Does a live-in caregiver have tenant rights?
Live-in caregivers are paid to do a job and typically do not have tenant rights. This means they usually do not have the right to stay in the rental unit if the tenant moves out or dies. In some areas, live-in caregivers, and other live-in service workers, do have limited rights. These rights cover the ability to stay after being fired or after their client dies. Live-in caregivers may be entitled to tenant rights similar to those of subtenants if they pay rent or are given room and board as compensation.
Sometimes, a live-in caregiver will want to become a tenant. They may fill out a Rental Application, much like any other applicant. If the original tenant moves out or passes away, the caregiver can choose to stay as a regular tenant. As the landlord, you can usually decide whether to approve this tenant in the same way you would with any other applicant.
Can I evict a live-in caregiver?
In most areas, live-in caregivers are not necessarily tenants, even if they live on your property. A live-in caregiver is not a tenant unless you both agree that they are and they have signed a Lease Agreement. The tenant is usually responsible for their caregiver's behavior, as they would be for a subtenant or another service worker. You, as the landlord, may take legal action against the tenant for problems caused by their caregiver. But it is good to keep in mind that tenants who need a live-in caregiver may not know how to hold their caregiver responsible.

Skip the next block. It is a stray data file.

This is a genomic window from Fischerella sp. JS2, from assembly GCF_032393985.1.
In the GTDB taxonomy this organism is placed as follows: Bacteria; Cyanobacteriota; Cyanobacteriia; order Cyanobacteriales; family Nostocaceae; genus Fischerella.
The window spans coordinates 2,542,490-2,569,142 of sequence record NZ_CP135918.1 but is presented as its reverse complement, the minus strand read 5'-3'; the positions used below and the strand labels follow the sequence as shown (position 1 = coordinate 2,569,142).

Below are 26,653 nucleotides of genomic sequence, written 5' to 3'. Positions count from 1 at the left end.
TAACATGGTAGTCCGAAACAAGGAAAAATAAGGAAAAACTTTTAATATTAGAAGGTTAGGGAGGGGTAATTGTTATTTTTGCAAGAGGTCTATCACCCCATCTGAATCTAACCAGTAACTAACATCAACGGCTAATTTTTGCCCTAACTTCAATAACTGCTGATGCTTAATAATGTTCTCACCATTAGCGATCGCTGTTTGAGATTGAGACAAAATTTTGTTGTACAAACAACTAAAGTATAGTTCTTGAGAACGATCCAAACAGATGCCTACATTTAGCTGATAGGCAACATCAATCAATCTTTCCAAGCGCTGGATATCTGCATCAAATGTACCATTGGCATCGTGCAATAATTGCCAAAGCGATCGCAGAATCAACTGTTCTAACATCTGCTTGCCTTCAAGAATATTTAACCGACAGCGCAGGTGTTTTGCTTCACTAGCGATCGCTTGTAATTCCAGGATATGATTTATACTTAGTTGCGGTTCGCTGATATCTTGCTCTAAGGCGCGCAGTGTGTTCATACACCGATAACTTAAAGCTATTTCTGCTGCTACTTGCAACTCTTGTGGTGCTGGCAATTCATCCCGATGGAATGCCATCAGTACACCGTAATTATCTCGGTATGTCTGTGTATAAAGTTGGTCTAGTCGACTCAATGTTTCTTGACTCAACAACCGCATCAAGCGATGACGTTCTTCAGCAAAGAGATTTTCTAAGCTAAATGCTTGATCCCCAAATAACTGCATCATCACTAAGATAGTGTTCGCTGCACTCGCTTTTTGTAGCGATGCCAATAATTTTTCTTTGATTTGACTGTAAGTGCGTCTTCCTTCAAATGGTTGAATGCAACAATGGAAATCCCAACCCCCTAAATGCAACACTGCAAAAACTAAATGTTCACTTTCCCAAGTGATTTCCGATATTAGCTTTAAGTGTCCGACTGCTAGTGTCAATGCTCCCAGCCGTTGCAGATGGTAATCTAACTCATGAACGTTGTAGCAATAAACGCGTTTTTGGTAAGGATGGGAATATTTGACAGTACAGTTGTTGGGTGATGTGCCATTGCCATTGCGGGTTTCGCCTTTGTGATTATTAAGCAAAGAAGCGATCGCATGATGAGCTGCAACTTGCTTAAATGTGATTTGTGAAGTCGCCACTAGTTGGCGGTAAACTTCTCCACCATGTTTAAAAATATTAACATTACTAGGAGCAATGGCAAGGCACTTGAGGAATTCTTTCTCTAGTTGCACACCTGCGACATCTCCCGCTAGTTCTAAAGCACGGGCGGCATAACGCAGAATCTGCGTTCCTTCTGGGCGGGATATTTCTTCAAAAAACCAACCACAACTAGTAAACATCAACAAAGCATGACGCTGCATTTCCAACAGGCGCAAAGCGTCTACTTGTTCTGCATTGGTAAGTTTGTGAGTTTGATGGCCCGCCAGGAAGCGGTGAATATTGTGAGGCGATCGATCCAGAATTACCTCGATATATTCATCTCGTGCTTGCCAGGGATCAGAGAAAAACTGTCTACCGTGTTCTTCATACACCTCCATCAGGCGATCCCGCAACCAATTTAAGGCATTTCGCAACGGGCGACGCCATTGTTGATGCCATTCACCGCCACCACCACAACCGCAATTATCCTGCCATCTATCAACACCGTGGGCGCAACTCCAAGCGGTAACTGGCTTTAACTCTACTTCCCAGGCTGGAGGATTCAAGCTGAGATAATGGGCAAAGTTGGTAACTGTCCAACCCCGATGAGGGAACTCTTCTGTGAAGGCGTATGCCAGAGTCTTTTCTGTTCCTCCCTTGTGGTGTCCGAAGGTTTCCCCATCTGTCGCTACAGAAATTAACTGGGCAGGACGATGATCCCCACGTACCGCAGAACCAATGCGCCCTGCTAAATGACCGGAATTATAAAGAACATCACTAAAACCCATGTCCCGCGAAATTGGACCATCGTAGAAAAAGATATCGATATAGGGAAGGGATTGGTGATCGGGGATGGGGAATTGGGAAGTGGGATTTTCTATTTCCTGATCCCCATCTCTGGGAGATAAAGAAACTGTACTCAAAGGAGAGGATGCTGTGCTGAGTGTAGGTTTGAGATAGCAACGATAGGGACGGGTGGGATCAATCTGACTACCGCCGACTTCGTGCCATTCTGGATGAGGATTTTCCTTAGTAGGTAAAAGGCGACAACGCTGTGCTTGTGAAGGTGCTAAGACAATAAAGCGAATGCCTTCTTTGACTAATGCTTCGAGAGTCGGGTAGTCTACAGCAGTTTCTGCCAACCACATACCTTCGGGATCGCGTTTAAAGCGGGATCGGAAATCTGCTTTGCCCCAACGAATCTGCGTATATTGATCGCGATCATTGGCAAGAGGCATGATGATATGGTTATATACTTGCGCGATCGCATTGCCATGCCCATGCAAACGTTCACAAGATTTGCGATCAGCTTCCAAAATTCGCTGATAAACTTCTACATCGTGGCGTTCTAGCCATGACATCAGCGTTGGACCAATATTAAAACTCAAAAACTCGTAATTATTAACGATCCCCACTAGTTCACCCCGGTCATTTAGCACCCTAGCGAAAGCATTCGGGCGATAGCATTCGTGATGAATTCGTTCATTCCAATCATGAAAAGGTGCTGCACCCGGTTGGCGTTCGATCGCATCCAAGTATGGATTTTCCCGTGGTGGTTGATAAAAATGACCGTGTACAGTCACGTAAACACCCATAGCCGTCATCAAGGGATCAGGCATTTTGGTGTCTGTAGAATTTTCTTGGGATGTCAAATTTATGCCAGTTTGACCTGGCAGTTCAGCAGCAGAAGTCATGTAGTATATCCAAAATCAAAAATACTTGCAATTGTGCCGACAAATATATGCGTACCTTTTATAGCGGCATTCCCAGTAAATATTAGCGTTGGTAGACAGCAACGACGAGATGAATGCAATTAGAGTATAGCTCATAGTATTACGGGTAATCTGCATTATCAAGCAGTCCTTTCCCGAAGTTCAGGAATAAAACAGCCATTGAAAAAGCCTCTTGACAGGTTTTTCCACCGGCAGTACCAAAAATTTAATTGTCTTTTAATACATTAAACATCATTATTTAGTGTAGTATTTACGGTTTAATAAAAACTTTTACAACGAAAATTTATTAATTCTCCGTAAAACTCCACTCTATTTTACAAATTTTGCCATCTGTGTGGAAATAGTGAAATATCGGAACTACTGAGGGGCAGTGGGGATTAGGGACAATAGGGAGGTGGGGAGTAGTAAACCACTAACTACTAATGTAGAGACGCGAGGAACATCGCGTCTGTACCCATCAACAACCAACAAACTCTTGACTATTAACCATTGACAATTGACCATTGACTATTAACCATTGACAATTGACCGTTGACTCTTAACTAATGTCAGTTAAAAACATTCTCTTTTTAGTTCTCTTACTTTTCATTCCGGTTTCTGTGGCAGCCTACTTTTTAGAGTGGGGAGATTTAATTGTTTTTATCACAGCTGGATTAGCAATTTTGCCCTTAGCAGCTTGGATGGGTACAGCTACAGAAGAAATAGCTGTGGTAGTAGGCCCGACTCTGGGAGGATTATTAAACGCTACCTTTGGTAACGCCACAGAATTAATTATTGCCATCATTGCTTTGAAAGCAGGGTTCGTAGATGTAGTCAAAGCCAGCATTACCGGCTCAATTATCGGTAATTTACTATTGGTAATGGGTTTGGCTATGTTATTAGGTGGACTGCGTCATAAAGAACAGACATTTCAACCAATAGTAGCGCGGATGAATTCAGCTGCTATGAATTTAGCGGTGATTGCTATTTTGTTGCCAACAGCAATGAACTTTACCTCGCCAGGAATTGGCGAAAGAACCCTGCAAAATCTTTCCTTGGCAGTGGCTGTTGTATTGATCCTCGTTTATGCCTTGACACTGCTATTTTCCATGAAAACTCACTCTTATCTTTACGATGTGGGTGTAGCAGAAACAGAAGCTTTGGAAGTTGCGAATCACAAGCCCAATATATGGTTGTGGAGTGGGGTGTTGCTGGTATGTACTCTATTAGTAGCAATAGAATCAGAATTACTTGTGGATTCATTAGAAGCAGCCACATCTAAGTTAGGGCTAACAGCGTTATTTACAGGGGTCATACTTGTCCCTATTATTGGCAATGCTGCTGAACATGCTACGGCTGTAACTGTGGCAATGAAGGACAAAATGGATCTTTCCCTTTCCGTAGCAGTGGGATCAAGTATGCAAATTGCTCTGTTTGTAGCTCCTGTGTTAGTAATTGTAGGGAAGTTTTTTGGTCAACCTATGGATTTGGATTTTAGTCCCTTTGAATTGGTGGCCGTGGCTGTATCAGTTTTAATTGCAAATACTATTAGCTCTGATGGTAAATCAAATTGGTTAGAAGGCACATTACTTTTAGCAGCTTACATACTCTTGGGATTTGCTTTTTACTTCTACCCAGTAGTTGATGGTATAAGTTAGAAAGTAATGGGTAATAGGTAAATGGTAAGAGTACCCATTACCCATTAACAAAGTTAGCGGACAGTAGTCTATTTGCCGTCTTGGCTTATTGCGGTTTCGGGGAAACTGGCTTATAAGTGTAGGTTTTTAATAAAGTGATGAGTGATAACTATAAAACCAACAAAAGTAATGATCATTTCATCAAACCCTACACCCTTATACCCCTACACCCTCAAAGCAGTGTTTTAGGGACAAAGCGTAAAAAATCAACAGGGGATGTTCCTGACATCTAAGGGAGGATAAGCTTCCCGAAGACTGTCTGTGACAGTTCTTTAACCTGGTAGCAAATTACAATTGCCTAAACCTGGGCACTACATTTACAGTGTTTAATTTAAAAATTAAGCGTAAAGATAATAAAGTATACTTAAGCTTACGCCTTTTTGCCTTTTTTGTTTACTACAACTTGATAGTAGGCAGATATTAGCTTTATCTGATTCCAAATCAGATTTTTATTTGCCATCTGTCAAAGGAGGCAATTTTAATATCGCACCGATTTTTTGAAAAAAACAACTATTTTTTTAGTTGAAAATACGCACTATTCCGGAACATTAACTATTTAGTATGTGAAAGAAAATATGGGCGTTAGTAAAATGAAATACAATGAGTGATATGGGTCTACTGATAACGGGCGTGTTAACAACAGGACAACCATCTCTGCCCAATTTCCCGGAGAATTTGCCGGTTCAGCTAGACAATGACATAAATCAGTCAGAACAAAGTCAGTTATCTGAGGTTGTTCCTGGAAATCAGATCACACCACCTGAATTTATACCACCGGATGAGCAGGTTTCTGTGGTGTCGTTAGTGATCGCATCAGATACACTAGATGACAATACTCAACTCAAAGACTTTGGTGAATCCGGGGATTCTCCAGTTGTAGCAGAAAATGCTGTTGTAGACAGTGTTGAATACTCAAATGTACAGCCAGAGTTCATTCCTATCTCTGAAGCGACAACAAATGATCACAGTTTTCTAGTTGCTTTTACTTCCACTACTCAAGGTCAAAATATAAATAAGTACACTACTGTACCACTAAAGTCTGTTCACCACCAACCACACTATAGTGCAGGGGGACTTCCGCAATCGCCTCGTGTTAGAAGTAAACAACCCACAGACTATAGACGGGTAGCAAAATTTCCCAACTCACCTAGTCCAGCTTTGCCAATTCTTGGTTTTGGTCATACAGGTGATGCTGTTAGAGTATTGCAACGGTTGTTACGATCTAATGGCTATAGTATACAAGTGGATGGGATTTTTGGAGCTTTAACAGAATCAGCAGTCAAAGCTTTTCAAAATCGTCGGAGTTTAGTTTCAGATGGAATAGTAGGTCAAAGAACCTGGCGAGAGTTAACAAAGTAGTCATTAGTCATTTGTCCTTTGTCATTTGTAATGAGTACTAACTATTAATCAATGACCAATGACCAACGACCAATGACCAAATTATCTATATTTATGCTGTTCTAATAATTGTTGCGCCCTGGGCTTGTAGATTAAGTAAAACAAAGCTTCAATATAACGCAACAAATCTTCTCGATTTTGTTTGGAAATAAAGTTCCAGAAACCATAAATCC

As a landlord, your options are limited. You can try informally communicating the issues to the tenant. You might also try reporting the issues to the caregiver's agency, if there is one. If that does not work, you may need to escalate the situation by giving your tenant an Eviction Notice. While it may sound drastic, this may be the most practical option if the tenant does not or cannot correct the caregiver's behavior. At the same time, this may not always make sense or be fair to the tenant. However, the caregiver is the tenant's worker, and the tenant is ultimately responsible.
What if the tenant, or a person who has Power of Attorney over the tenant, fires the caregiver and they refuse to leave? In general, the tenant must act to remove the caregiver, as they would to remove a guest or evict a subtenant from their property.
You may need to evict a caregiver if they do not leave after a tenant moves out or passes away. When doing so, it is wise to review the particular tenant-landlord laws in your state and get help from an attorney.
Landlord-tenant law can be confusing enough without the added complications of live-in service workers. If you have legal questions about what your tenants are doing or your rights, reach out to a Rocket Lawyer network. attorney
This article contains general legal information and does not contain legal advice. Rocket Lawyer is not a law firm or a substitute for an attorney or law firm. The law is complex and changes often. For legal advice, please ask a lawyer.